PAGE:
Several RCTs indicate that both oral and IV BPs as well as denosumab have protecting effects on BMD in this setting. Zoledronate has shown a higher efficacy than oral BPs. In premenopausal women on anastrozole plus goserelin therapy the concomitant use of zoledronate (4 mg IV every 6 months) was able to improve BMD at 5 years, compared to the group treated only with tamoxifen plus goserelin [217].

The three “Zometa-Femara Adjuvant Synergy Trials” have compared the efficacy of zoledronate in postmenopausal women receiving adjuvant letrozole. The patients were randomly assigned to immediate zoledronate (4 mg IV q 6 months for 5 years), or zoledronate therapy starting after a decrease in BMD or a non-traumatic fracture. At 60 months patients in the immediate group showed a LS and TH BMD gain of +4.3 and +1.6 %, respectively, while the respective figures in the delayed group were −5.4 and −4.2 %. Also the patients with a normal baseline BMD (T-score >−1) showed a substantial decrease in LS (−7.1 %) if they were enrolled in the delayed group, while the immediate group achieved a 3.9 % increase [224, 225, 226]. Similar results were obtained in a fourth study, where patients had previously been treated with tamoxifen for 6 years and were then switched to letrozole [227].

Oral risedronate (35 mg weekly) given to postmenopausal BC women treated with anastrozole increased BMD at 24 months (+2.2 to 5.7 % at LS and +1.6 to 1.8 % at TH) [228, 229]. In osteopenic postmenopausal women given anastrozole, patients treated with risedronate gained +1.1 % BMD at LS compared with a 2.6 % decrease in those without BP [230].

In patients treated with anastrozole or letrozole, alendronate significantly increased LS BMD by 3 % after a 6-month treatment [231]. Finally in the 24-month Arimidex–Ibandronate study, monthly 150 mg oral ibandronate prevented bone loss in osteopenic women and in a small number of women with PMO [232].

Although all studies on BPs were not designed for fracture incidence, a recent meta-analysis found that zoledronate (4 mg q 6 months) reduced significantly the overall fracture rate (OR 0.78; 95 % CI 0.63–0.96) [233].

Denosumab, 60 mg q 6 months SC for 24 months in postmenopausal women with low bone mass, was associated with larger BMD gains than placebo across multiple skeletal sites regardless of patient subgroups (prior tamoxifen use, duration and type of AI, time since menopause) [234, 235]. Denosumab reduced the risk of vertebral fractures after 36 months of treatment compared to placebo [236].

On the basis of the AI effects on bone loss and fracture risk, BMD should be measured before AI treatment or within 6 months from treatment start and known risk factors for fracture (table I in supplemental material) should be explored.

Treatment should be initiated in the presence of a fragility fracture irrespectively of BMD values, as well as in case of a baseline T-score <−2.0 SD, or if the annual rate of bone loss results >4 % at LS or TH, or in women combining a T-score <−1.0 SD with more than one of the risk factors for fracture, and finally in women >65 years regardless of BMD [237, 238, 239, 240].

In AI-treated patients the adverse event rates were similar to those described in the studies on primary osteoporosis, both for BPs and denosumab. The optimal duration of treatment has not been established but is reasonable to continue anti-resorptives until AI treatment is ongoing.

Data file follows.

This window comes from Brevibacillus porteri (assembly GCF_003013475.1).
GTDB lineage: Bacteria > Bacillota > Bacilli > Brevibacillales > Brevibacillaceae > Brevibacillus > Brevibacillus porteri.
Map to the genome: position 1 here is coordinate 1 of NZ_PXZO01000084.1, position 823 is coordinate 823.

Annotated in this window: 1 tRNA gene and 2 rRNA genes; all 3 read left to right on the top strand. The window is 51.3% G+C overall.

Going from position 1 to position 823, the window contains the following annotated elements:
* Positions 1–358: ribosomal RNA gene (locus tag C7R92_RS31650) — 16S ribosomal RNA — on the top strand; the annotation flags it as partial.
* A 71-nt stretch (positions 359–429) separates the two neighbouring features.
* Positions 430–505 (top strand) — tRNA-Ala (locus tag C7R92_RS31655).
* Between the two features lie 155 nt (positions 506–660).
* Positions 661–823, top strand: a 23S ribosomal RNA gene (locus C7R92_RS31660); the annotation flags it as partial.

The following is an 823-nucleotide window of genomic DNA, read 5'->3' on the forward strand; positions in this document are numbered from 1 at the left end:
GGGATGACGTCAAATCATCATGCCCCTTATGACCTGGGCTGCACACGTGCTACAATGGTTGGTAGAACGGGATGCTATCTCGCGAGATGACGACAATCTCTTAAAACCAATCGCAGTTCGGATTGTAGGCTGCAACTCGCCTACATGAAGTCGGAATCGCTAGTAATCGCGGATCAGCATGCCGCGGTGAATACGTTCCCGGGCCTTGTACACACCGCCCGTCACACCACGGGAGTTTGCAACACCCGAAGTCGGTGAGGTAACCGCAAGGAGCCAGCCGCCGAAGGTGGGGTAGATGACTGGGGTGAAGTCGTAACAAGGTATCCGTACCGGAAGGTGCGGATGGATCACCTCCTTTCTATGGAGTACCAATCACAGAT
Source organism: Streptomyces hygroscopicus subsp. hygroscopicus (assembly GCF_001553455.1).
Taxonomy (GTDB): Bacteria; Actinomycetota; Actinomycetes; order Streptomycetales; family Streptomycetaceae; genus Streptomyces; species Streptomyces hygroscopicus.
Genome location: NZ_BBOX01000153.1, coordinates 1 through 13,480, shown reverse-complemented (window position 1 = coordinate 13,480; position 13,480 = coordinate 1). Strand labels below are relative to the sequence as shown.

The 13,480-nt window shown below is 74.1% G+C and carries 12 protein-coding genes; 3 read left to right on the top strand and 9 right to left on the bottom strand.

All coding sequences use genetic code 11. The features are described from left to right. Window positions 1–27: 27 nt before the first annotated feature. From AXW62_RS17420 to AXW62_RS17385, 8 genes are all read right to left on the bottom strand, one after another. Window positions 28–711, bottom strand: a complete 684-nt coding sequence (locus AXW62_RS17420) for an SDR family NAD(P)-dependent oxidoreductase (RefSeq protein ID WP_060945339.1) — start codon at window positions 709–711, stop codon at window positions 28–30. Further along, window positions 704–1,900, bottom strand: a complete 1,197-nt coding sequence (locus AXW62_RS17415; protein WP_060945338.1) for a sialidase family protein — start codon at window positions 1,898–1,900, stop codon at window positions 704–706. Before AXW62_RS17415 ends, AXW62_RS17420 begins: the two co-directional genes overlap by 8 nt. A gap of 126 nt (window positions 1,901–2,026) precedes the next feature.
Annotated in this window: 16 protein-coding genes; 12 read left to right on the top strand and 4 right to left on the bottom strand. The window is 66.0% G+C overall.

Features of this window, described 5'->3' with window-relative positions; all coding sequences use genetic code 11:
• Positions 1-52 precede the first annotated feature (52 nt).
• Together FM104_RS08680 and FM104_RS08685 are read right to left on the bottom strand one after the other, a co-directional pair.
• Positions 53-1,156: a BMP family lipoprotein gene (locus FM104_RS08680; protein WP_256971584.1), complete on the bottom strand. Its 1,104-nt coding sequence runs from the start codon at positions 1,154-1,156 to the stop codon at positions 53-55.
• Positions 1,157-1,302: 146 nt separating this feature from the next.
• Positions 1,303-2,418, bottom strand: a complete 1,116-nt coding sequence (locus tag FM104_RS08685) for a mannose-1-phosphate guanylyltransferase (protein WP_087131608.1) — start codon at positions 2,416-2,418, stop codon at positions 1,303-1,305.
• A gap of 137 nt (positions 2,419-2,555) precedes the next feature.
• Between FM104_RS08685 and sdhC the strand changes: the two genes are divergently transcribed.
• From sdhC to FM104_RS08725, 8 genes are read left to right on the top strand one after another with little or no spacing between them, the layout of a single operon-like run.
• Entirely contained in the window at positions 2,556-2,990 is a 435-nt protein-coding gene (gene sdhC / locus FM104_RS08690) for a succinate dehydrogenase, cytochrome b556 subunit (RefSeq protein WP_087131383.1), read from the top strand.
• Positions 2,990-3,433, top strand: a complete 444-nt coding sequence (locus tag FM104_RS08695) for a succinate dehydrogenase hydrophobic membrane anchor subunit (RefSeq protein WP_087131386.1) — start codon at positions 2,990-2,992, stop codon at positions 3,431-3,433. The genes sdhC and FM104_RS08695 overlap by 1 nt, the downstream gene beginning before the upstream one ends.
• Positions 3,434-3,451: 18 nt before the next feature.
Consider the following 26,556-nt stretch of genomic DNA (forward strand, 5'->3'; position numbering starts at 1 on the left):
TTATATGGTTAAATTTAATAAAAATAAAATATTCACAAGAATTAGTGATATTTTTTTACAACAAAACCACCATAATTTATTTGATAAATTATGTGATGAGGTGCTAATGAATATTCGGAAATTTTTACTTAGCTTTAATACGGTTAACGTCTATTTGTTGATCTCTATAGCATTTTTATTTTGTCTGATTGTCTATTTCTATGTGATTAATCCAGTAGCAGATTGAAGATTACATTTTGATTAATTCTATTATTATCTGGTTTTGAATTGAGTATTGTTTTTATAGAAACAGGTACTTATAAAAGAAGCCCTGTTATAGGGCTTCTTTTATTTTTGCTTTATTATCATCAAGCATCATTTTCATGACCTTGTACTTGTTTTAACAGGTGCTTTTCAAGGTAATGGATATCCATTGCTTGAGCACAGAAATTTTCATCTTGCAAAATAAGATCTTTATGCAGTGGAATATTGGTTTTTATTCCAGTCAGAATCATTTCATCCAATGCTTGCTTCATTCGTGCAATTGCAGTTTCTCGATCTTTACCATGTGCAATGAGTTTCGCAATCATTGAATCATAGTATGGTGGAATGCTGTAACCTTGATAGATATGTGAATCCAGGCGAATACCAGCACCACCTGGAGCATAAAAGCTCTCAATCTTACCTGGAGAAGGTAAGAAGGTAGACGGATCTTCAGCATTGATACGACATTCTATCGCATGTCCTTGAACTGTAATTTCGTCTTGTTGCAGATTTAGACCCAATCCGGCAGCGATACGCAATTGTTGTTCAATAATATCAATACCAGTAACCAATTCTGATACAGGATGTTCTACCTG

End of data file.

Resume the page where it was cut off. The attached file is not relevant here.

Conclusions

Removal of modifiable risk factors as well as calcium and vitamin D levels optimization is a pre-requisite for any pharmacological strategy for osteoporosis treatment. An appropriate screening of secondary forms of osteoporosis is mandatory in the appropriate clinical setting. Start of treatments known to be detrimental to bone health, namely glucocorticoids, ADT and AI, should prompt a comprehensive treatment plan to preserve bone health or minimize the damage.

Several drugs are available for the treatment of PMO. Almost all demonstrated a high anti-fracture efficacy together with a good safety profile, leading to a positive risk/benefit balance. Whereas most have proven to significantly reduce the occurrence of vertebral fractures, some discrepancies remain regarding the level of evidence related to their non-vertebral or hip anti-fracture effect.

HT is no longer indicated for the management of PMO, but it might be considered for a limited length of time in the early postmenopausal woman with climacteric symptoms, with a careful individual evaluation of risk–benefit ratio.

SERMs might be a first-line option in early, asymptomatic, postmenopausal women, but could be also considered in women <65 years at high risk of vertebral fractures.

BP administration represents an effective choice in postmenopausal women >65 years at risk of vertebral fractures. Alendronate and risedronate could also be considered in women with established osteoporosis and high risk of hip fractures. Oral administration should be avoided in patients with delayed esophageal emptying and in those who are unable to maintain an upright position. These patients, and those with gastrointestinal adverse events, are candidates for IV zoledronate. Treatment can be continued for up to 5 years; the use for a longer period should be considered with caution. A drug holiday has been suggested because of the persistent anti-fracture efficacy of these drugs after withdrawal, but treatment can be continued in those with very high risk of fracture.

Denosumab might be the first choice in patients with renal failure and high risk of fractures, and after failure or adverse events of other treatments. Hypocalcemia must be corrected prior to denosumab administration, particularly in patients with severely impaired renal function. Patients should be monitored for the risk of infections.